By Palle Pedersen, Department of Agronomy
Whether we like it,or not, there are many areas in Iowa where farmers are still waiting to plant soybeans and now, given the recent weather, many fields are going to need to be replanted. Based on the May 25 estimates from USDA, only 72 percent of our soybean acres were planted compared 80 percent last year. Bottom line: we can continue to plant soybeans until early July but a few management practices may need to be changed.
Late planting of soybean is going to have a significant impact on our yield. Based on our research conducted throughout the state since 2003, with the help from the soybean checkoff and the Iowa Soybean Association, we start losing yield daily starting April 25 in central and southern Iowa and May 1 in northern Iowa.
We should try to be done planting soybeans one to two weeks after these dates. Yield loss increases rapidly every day planting is delayed after May 15. Most of our current planting date information is based on planting conducted from late April to early June, therefore we do not have any new information on the yield penalty if the planting is done in late June and early July.
However, my predecessor, Keith Whigham, did do this kind of research from 1995 to 1997 (Table 1) and documented that the yield loss from planting in mid-June was much higher for northern and central Iowa than for southern Iowa. That is good news for the many farmers in southeastern Iowa who have not even started planting soybeans yet.
Table 1. Effect of planting date on soybean yields in Iowa (1995-1997)
*Yields are statistically similar
The yield benefit we see from early planting is a result of increased seasonal canopy photosynthesis, greater number of main-stem nodes, potential for earlier flowering, increased crop growth rate during pod set, and greater seed filling rate. Late-planted soybean goes through the vegetative growth stages much faster than early-planted soybean. The reason is that in addition to temperature, soybean development is influenced by day length.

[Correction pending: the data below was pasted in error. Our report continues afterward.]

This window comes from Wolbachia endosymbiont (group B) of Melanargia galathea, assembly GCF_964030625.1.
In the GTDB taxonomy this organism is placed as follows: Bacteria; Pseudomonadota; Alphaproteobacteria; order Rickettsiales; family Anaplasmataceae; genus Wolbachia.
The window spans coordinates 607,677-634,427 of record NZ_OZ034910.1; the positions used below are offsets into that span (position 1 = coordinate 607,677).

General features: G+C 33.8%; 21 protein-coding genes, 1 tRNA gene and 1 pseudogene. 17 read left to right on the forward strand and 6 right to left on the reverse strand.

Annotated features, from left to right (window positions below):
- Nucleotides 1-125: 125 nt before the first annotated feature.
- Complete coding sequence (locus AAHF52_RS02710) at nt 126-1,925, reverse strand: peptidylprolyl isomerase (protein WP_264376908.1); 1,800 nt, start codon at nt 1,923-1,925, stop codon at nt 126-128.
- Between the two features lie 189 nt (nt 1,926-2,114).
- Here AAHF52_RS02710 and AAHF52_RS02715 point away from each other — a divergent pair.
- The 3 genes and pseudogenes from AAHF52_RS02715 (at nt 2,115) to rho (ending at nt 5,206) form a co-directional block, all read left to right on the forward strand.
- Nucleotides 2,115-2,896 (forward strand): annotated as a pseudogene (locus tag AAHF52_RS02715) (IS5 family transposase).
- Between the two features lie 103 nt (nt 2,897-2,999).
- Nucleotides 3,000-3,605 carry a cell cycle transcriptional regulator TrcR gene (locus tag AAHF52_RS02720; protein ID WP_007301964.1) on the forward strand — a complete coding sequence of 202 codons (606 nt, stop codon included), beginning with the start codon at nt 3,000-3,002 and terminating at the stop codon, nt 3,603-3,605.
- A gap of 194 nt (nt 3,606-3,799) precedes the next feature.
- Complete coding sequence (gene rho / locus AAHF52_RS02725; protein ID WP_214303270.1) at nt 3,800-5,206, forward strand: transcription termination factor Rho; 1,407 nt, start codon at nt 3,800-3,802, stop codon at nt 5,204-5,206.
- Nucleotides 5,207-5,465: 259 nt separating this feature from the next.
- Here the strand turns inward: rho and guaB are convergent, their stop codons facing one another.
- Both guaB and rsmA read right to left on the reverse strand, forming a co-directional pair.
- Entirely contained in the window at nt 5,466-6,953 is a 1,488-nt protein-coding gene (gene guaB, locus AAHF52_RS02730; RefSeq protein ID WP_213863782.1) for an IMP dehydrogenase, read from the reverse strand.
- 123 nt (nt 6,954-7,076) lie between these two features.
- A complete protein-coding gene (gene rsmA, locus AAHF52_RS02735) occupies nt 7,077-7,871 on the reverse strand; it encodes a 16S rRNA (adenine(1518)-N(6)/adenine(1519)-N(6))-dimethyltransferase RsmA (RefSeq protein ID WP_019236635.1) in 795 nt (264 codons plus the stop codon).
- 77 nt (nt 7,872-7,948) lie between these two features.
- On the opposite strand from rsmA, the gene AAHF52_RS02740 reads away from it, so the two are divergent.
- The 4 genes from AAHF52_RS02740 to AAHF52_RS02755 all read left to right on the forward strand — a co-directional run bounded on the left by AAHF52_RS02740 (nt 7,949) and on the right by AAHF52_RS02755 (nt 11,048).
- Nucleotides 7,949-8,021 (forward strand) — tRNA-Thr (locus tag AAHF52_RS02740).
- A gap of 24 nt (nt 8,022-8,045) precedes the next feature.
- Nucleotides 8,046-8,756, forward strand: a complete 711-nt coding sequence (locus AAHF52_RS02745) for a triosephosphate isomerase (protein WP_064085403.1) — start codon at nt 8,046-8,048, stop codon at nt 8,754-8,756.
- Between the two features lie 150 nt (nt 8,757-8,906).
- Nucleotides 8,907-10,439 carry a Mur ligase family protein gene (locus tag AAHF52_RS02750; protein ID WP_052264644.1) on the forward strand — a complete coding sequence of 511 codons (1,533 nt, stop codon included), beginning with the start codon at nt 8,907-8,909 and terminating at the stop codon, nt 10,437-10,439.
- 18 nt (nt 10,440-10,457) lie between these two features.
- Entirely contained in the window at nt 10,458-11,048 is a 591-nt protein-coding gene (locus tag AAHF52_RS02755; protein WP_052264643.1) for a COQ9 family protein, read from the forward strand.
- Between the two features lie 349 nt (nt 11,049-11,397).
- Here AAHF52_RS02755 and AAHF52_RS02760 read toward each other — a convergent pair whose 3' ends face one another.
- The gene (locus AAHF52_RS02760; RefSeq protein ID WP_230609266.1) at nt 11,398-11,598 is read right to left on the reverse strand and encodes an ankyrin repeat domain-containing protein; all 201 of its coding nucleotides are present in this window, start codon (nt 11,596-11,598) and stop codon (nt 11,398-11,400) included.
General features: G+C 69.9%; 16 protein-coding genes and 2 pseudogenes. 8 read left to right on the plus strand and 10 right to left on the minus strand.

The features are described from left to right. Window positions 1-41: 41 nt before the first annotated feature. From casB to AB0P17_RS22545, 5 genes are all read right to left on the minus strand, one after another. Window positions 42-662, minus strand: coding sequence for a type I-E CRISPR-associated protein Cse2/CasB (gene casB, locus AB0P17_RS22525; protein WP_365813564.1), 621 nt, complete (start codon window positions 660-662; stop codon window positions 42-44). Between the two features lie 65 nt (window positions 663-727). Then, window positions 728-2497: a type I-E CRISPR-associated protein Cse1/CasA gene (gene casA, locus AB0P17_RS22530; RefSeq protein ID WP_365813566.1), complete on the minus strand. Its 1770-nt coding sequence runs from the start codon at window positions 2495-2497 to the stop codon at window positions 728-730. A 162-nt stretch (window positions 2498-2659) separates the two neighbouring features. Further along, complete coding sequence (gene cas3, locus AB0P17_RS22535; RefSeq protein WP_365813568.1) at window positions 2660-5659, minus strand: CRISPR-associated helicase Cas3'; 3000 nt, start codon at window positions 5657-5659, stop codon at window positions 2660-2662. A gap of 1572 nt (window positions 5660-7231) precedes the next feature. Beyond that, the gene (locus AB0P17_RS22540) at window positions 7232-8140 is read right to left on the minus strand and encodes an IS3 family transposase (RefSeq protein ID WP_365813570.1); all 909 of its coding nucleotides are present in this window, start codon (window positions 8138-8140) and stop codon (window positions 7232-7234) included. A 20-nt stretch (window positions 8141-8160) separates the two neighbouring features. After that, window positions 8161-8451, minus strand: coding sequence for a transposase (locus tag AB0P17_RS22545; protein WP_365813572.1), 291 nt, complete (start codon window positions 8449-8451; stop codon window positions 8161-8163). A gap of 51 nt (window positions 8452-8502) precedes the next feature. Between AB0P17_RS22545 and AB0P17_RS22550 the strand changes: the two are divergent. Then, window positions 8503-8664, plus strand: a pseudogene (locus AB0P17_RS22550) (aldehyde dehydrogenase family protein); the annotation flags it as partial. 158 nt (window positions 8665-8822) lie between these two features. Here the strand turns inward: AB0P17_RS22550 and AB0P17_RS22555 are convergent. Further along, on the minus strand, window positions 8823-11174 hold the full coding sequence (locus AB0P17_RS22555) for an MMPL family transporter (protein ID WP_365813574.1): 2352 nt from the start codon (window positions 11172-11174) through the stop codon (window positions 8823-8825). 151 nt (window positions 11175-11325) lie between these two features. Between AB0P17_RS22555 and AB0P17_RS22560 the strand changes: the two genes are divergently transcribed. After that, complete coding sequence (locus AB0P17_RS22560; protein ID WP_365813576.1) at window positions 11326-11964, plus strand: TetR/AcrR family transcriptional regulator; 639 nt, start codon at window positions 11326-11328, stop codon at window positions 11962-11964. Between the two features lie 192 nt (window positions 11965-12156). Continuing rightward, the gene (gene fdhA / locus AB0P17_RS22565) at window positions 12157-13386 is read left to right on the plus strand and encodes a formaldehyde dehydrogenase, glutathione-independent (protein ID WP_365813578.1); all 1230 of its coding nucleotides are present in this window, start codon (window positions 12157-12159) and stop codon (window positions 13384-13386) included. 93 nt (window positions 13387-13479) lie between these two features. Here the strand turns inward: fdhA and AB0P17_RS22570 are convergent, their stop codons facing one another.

When soybean planting is delayed, vegetative growth is reduced since flowering can start as soon as the plants have one or two nodes. Thus, soybean planted later does not develop the same canopy biomass as soybean of the same variety planted earlier. Late-planted soybeans are therefore shorter. Research shows that this often results in lower podding heights. The lower pod heights are the result of sunlight reaching the nodes in the bottom of the thinner canopy.
The time from flowering to harvest maturity is generally the same when a variety is planted at different planting dates since it is controlled by the maturity group for that specific variety. Changing to an earlier maturing variety is not necessary unless the planting and/or replanting date is very late. It is recommended to plant the “original” full season variety until June 20 in northern and central Iowa and early July in southern Iowa. If planting occurs after these dates it is recommend shorten the maturity group by 0.5 to 1.0.
What about row spacing and seeding rates? In the mid-1980s a lot of research was done throughout the Midwest assessing the impact of row spacing and plant population when making a replant decision. Most states concluded that narrow rows (less than 30-inch) should be used and seeding rate should be increased.
A lot of changes have occurred since the mid-1980s and I initiated some of this research in 2004 with the help from the soybean checkoff and the Iowa Soybean Association. We worked on different planting dates (late April through early June) and different seeding rates (75,000 to 225,000). We did not find any reason to increase seeding rate at later planting dates. The seeding rate is the same in late April as it is in early June. However, weed management should be a top priority at late planting simply because of the lack of canopy and competitiveness.
We are currently conducting research that examines various planting dates and row spacing responses and do only have preliminary data. Based on our data and other research literature it is highly recommended, if possible, not to plant soybeans now with your corn planter (30 inch rows or greater). Using a split-row planter or a drill should help you to increase light interception and biomass accumulation to maximize your yield when planting late.
More information on soybean planting and soybean management decisions can found here.
Palle Pedersen is an assistant professor of agronomy with research and extension responsibilities in soybean production.
Links to this article are strongly encouraged, and this article may be republished without further permission if published as written and if credit is given to the author, Integrated Crop Management News, and Iowa State University Extension and Outreach. If this article is to be used in any other manner, permission from the author is required. This article was originally published on June 2, 2008. The information contained within may not be the most current and accurate depending on when it is accessed.